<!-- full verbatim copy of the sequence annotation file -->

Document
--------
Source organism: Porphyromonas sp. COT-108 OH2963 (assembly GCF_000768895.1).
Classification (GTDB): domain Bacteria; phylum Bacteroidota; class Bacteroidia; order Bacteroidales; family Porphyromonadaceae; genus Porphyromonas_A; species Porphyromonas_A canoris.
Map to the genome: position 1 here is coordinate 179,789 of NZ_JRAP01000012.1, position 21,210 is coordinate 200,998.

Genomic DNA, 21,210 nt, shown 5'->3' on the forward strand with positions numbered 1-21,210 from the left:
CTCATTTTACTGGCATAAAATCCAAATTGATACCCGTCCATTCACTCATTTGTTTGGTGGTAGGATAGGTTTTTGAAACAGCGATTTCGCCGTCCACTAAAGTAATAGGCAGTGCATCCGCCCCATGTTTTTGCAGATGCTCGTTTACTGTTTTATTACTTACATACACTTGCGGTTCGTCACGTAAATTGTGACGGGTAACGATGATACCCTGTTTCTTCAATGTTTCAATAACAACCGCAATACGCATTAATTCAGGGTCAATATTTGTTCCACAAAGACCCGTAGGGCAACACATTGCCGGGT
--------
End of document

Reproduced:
Source organism: Porphyromonas sp. COT-108 OH2963 (assembly GCF_000768895.1).
Classification (GTDB): domain Bacteria; phylum Bacteroidota; class Bacteroidia; order Bacteroidales; family Porphyromonadaceae; genus Porphyromonas_A; species Porphyromonas_A canoris.
Map to the genome: position 1 here is coordinate 179,789 of NZ_JRAP01000012.1, position 21,210 is coordinate 200,998.

Genomic DNA, 21,210 nt, shown 5'->3' on the forward strand with positions numbered 1-21,210 from the left:
CTCATTTTACTGGCATAAAATCCAAATTGATACCCGTCCATTCACTCATTTGTTTGGTGGTAGGATAGGTTTTTGAAACAGCGATTTCGCCGTCCACTAAAGTAATAGGCAGTGCATCCGCCCCATGTTTTTGCAGATGCTCGTTTACTGTTTTATTACTTACATACACTTGCGGTTCGTCACGTAAATTGTGACGGGTAACGATGATACCCTGTTTCTTCAATGTTTCAATAACAACCGCAATACGCATTAATTCAGGGTCAATATTTGTTCCACAAAGACCCGTAGGGCAACACATTGCCGGGT